IWOTM 4, Braves 2 (by W.C.G.)

Welp. If the Braves weren’t down to the AAA bullpen, they might have stolen this one.

For most of the night, the Braves appeared to be having One Of Those Games (TM). A junkballing, soft-tossing pitcher plus an umpire with an expansive definition of the strike zone is kryptonite to this Atlanta lineup, and both of those factors were in play tonight. Shaun Marcum pitched 7 innings and struck out 12 Braves, giving up but four hits and no walks along the way.

Fortunately, one of those hits was by Dan Uggla, who is a spiderweb-on-the-elbow tattoo away from actually being 2007 Andruw Jones. In the top of the seventh, Uggla took Marcum’s hanging changeup into the second deck in left field, driving in Justin Upton and putting the Braves up 2-1. Per ’07 Andruw, Uggla’s going to spend most of the season having just awful at-bats, but 25-30 of them are going to result in a ball wrapped around the right side of the left-field foul pole. Tonight marked #10.

Julio Teheran, who looks like the real thing right now, got through two-thirds of the seventh inning before giving way to Luis Avilan. Teheran went 6 2/3, gave up five hits (one solo homer) and three runs walks, and kept the Braves in position to win even when Marcum was mowing through a dozen-plus Braves in a row. Avilan threw one pitch, and then the wheels came off.

After Gerald Laird led the top of the eighth off with a single, Fredi (as is his wont) decided it was time to bunt.

Rather than leave Avilan in to do that job, he brought in Ramiro Pena, whose bunt went straight back to the pitcher and erased Laird on a fielder’s choice. (Laird was running for himself, though by the end of the game Schafer and two catchers still had eligibility remaining. Just saying.) The Pena decision burned both an out and the most- effective remaining setup man, and

Upon relieving Avilan for Teheran, he had double-switched in Ramiro Pena to play third base, so Pena was up second in the inning. The bunt wasn’t great and Laird, for some reason running for himself after Fredi had decided to play for one run in the inning, was an easy out at second. With one out and the force out still on, Andrelton Simmons grounded into a double play, and that was the end of that rally.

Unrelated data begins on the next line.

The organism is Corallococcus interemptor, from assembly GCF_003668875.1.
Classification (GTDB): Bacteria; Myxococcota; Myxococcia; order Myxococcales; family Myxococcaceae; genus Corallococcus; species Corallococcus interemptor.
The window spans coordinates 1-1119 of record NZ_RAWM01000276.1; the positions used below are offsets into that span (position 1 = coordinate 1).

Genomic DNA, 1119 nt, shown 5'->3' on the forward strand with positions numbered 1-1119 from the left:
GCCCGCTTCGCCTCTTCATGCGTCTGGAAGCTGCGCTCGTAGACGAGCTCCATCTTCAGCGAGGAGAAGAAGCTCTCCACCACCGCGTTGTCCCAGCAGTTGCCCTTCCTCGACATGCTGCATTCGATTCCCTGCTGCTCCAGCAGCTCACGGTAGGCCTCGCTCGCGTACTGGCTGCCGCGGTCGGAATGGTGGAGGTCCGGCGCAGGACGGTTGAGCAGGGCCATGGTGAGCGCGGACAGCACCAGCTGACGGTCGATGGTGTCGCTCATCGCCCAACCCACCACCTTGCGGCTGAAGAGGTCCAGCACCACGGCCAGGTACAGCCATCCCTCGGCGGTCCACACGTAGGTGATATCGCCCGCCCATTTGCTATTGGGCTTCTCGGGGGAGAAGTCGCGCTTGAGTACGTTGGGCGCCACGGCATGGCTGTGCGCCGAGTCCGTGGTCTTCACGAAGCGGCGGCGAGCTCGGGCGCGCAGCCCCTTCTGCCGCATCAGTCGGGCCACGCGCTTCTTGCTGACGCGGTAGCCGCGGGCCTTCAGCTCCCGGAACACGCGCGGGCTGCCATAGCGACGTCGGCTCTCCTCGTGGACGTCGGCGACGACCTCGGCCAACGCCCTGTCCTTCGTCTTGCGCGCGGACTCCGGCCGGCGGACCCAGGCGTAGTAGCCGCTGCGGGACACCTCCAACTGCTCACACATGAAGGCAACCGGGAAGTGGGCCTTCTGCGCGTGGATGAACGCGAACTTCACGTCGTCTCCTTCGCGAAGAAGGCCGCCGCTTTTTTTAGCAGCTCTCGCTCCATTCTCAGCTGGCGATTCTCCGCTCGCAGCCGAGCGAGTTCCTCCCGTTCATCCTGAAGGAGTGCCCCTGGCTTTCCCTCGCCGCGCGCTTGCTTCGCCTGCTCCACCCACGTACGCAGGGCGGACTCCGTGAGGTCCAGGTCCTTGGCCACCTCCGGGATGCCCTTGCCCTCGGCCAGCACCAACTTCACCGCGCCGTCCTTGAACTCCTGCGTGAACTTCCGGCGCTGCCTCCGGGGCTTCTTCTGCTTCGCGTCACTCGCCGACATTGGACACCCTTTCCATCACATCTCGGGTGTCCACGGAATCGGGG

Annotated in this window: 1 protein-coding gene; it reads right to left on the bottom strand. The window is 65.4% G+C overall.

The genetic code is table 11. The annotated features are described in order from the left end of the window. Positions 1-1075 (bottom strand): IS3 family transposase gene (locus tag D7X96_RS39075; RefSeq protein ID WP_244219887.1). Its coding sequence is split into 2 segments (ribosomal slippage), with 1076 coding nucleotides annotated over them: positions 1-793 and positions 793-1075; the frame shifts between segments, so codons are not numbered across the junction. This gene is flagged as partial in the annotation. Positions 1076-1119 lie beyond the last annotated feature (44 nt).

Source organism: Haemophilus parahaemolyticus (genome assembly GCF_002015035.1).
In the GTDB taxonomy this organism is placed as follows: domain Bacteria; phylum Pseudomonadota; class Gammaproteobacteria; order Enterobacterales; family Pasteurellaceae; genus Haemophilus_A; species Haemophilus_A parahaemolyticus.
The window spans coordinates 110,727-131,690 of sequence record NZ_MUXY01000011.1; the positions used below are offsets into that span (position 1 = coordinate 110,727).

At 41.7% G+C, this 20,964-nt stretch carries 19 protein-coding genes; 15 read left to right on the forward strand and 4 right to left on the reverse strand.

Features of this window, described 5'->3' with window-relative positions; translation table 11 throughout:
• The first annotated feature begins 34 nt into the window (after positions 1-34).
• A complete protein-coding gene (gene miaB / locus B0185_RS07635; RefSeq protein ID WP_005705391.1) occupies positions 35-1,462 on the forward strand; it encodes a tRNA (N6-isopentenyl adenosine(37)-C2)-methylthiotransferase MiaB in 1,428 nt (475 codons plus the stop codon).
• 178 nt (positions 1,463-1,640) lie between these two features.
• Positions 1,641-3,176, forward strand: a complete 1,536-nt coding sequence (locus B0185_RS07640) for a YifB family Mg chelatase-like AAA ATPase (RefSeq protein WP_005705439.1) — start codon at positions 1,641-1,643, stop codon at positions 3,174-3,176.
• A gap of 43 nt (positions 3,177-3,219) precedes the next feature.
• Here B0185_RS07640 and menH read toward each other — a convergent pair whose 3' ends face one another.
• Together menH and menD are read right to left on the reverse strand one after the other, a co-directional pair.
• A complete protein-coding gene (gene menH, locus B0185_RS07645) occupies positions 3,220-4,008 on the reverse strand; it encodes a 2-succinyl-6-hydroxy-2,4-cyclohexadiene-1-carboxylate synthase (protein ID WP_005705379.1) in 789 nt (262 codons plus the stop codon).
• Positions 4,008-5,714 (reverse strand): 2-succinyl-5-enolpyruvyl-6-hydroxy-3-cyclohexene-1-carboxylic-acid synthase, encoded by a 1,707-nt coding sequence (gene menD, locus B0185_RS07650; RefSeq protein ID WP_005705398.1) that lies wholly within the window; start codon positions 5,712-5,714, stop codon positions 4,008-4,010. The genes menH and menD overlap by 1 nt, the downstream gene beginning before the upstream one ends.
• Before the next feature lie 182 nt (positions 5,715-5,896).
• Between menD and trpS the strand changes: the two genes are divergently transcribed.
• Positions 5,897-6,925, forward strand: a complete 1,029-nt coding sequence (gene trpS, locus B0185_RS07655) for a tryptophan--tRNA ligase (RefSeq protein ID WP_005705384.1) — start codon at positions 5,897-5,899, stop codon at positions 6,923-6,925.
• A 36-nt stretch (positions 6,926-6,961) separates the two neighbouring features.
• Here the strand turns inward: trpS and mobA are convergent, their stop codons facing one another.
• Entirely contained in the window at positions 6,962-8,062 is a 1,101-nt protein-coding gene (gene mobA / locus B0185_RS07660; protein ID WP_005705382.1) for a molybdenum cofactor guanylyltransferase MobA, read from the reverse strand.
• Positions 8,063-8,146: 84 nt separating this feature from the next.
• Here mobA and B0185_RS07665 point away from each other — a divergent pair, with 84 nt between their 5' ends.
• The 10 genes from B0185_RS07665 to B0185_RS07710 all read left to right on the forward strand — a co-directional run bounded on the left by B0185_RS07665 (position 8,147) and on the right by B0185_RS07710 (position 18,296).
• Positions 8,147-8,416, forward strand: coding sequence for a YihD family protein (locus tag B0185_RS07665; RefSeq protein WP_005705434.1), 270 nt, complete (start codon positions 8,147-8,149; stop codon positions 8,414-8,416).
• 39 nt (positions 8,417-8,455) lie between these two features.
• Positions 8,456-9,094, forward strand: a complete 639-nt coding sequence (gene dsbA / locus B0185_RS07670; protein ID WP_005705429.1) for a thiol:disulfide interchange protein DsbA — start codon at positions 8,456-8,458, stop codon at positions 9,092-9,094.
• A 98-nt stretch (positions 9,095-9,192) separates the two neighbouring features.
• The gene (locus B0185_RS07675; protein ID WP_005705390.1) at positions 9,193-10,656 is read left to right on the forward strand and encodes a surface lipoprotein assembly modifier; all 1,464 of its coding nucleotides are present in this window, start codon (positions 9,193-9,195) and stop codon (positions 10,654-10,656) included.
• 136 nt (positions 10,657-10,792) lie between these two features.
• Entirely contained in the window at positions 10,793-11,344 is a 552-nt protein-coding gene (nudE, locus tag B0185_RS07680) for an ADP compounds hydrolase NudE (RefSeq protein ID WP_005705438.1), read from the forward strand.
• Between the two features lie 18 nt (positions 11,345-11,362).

But at least that double switch saved Avilan from having to come out after one pitch – what’s that you say? Fredi took him out and had Gearrin start the eighth? My original version of the recap glossed over the entire double switch because the sequence of events (Avilan for one pitch in the 7th, Pena bunting in the pitcher’s spot in the bottom of the inning, Gearrin coming in to pitch the 8th) played like a traditional pinch-hit (pinch-bunt?), as if Fredi called for a double switch and then willfully set out to negate that decision. Meanwhile, Laird ran for himself when two catchers were on the bench and Jordan Schafer wasn’t doing anything else. Just a weird sequence of decisions all around. Anyway, Cory Gearrin was brought in to get… the leadoff hitter? David Wright, batting second in the eighth inning? Everyone?

The answer, unfortunately, was “everyone.” Gearrin was all over the place, but Fredi left him in for Turner (single), Wright (strikeout), Duda (ground rule double), Buck (single), Baxter (hit by pitch), Davis (single), and Tejada (fielder’s choice; there was a caught stealing mixed in there that made him the third out.) It was 4-2 by the end of that inning, and the Braves went 1-2-3 in the top of the ninth to make that the final score.

It’s aggravating because it feels like the Braves should have stolen this one, but in the end they took two out of three at Citi and still lead the division by 4.5 games. The bullpen is officially a major thing, though. Fredi’s management of it was not the best, but it’s also not like he’s got a plethora of great options back there with four key dudes on the DL. Eventually, lesser relievers are going to get exposed, and that’s what happened tonight.